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Propagation of electromagnetic waves in a lossy media

  1. Apr 15, 2010 #1

    I've looking into path loss for electromagnetic waves and it's quite straight forward to figure out how it works in free space by looking at the free space path loss formula (http://en.wikipedia.org/wiki/Free-space_path_loss).

    It has not been that easy figuring out how another medium would influence this loss. Given information about a medium, such as the complex dielectric constant, is it possible to find out the theoretical attenuation in the medium?

    As I figure the loss will still be subjected to the inverse square law but with an added factor multiplied on to account for the loss in the medium. Is that correct?
  2. jcsd
  3. Apr 16, 2010 #2


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    This is a good explaination: http://www.amanogawa.com/archive/docs/EM7.pdf

    In addition to the typical space loss factor, you also have an attenuation over the path of the wave. This is encompassed as a complex part of the wave number.
  4. Apr 16, 2010 #3
    According to your link, the attenuation constant, α, is the real part of the propagation constant, γ = α + jβ.

    OP, starting with the material parameters σ, ε, and μ, you can apply your awesome complex algebra skills on the expression for the propagation constant:

    γ = √(jωμ(σ + jωε))

    Simplify this into its real and imaginary parts, and thus you will have your attenuation constant (in nepers per meter).
  5. Apr 16, 2010 #4
    Thanks for the answers. The link does indeed give a good explanation. I think I have what I need now.
  6. Apr 16, 2010 #5


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    The source material implicitly includes a factor of j in those calculations, so that \gamma = -j*k where k is the wave number. The spatial phase dependence of a wave proceeds something like exp(ikr). The imaginary part of k creates a negative real part in the exponential which causes attenuation as the wave propagates.
  7. Apr 17, 2010 #6
    How can the wavenumber k (= ß on page 78 in your link?) be negative?
    I still don't see how the wavenumber is a complex number?

    The way I learned this was that the propagation constant

    γ = √(jωμ(σ + jωε)) = α + jβ

    determined the attenuation and phase shift of the wave. The real part of the propagation constant, α, was a positive quantity called the attenuation constant.

    Expending the r.h.s of the wave equation solution (on p. 77) with γ = α + jβ, where the two terms represent waves propagating in positive and negative directions respectively, one ended up with the exponential factors exp(-αz) and exp(αz) for propagation in the +z and -z directions. The attenuation per unit length is equal to exp(α). And that was that.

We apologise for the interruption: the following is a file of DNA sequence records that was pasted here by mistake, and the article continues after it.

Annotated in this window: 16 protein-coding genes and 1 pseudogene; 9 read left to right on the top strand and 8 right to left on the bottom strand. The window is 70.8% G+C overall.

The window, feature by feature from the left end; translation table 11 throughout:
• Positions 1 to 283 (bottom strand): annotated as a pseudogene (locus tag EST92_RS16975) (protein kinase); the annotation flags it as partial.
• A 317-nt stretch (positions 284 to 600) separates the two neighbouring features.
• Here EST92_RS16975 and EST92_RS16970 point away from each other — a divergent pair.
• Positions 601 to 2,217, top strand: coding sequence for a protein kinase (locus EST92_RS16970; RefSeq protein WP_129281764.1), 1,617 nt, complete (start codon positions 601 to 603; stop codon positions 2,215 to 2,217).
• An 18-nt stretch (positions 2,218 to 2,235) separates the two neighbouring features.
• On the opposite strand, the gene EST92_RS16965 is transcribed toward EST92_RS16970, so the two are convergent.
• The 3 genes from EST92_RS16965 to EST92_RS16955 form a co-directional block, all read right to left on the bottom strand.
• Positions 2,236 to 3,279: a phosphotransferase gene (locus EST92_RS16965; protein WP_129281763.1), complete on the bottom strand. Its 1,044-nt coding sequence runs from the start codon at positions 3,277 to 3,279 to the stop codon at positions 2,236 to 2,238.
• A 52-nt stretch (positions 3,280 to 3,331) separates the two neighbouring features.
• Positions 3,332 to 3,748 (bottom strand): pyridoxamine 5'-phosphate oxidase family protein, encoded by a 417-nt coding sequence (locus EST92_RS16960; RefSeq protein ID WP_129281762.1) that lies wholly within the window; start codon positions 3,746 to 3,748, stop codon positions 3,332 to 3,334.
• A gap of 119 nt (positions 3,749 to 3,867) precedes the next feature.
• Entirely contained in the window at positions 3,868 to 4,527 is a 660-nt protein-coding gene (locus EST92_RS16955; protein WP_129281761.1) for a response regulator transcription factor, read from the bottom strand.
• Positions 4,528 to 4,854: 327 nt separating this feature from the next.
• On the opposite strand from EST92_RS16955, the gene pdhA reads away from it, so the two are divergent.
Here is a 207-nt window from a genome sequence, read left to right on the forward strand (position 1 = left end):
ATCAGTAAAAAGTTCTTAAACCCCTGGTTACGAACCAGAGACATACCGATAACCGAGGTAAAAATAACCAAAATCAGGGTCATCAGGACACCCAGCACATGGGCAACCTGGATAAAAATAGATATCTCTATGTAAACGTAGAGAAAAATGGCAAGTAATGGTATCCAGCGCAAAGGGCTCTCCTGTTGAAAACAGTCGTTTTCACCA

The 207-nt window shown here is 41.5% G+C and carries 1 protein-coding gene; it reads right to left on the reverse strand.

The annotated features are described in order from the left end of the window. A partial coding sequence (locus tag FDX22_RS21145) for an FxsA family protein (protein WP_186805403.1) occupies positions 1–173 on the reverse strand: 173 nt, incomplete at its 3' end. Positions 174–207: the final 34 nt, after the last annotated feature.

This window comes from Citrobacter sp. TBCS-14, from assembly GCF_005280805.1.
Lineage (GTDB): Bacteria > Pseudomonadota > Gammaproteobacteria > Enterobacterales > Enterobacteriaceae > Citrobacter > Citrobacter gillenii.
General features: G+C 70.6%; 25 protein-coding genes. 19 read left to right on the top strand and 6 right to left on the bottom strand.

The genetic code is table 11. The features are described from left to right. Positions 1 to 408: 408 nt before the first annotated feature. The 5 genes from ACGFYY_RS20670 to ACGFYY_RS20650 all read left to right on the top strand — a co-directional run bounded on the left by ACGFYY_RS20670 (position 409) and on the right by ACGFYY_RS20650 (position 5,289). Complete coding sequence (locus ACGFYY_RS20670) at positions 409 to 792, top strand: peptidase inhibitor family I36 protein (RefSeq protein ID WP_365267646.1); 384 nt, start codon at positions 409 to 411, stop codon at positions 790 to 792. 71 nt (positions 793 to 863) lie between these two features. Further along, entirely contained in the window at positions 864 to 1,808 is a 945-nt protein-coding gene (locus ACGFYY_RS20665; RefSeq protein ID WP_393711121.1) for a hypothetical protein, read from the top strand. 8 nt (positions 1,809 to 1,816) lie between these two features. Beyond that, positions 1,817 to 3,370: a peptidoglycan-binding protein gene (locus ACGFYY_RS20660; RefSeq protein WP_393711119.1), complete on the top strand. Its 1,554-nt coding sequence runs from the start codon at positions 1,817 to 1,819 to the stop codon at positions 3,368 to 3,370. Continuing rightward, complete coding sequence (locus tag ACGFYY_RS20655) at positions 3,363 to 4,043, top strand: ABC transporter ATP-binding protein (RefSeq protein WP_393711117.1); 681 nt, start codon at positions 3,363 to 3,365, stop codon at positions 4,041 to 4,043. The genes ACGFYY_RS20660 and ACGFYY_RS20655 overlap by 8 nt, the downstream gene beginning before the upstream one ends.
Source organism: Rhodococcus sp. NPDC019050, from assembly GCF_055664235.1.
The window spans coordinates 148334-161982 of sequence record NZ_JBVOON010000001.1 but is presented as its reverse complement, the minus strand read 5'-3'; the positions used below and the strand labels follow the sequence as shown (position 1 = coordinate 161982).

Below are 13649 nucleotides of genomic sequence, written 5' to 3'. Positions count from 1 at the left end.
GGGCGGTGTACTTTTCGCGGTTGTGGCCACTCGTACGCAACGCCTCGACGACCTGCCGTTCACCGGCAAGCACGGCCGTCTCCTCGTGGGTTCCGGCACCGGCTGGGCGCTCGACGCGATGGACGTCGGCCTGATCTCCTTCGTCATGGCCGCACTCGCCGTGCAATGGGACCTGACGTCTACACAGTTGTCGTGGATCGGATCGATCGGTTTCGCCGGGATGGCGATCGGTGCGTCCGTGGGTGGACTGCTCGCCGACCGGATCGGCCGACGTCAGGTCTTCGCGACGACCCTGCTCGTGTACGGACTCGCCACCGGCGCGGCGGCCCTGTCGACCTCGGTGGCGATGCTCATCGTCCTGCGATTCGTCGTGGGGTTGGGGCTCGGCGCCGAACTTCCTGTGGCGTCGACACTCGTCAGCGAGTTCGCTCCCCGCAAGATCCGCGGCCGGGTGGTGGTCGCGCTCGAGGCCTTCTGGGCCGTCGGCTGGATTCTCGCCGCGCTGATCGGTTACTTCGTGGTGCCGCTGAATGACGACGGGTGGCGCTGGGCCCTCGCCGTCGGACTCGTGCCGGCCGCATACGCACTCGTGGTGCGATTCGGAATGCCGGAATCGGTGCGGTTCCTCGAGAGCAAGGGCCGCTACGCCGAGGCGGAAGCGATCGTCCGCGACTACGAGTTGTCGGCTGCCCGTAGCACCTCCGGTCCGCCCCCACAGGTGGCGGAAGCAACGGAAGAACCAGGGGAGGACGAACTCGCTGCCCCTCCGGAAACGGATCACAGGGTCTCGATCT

Is this wrong or somehow not what you are saying?
  8. Apr 17, 2010 #7


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    \beta is not the wave number.

    The spatial phase dependence term is something along the lines of
    [tex] e^{i\mathbf{k}\cdot\mathbf{r}} = e^{-j\mathbf{k}\cdot\mathbf{r}}[/tex]
    The propagation term is related to the wave number by
    [tex] \gamma = ik = -jk[/tex]
    It's simply the product of the imaginary constant in the exponential and the wave number. You can see that this is true by the fact that the notes give the propagation as exp(\gamma r).

    The wave number is given as
    [tex]k = \omega \sqrt{\epsilon\mu}[/tex]
    With a lossy permittivity, encapsulated as a conductivity giving rise to an imaginary part in the permittivity (see slide 76), the wave number is a complex number.
  9. Dec 17, 2010 #8
    plx Explain the difference between K and beta in physical definition?
  10. Dec 17, 2010 #9
    plz explain the physical interpretation of complex wave number and how do we get the relation
    exp(gamma) = exp(ik)?? (physically)

    If wave is propagating in a random direction and k has only real part (that is beta) then we can write it as kx,ky,kz employing wave number along x direction y direction and z direction respectively,whose magnitude equals beta along the direction of wave propagation, but if k is having a complex part as well,and the wave is travelling in a random direction how could we break k into axial components ??

    woulb in that case the wave numbers in particular directions be accompanied by attenuation along those directions and overall attenuation 'a' along the direction of wave propagation??
  11. Dec 17, 2010 #10
    plus your explaination employs k is not equal to (2*pi/lemda) in every case but beta dose equal to this for any media?K is equal to (2*pi/lemda) for lossless case only?
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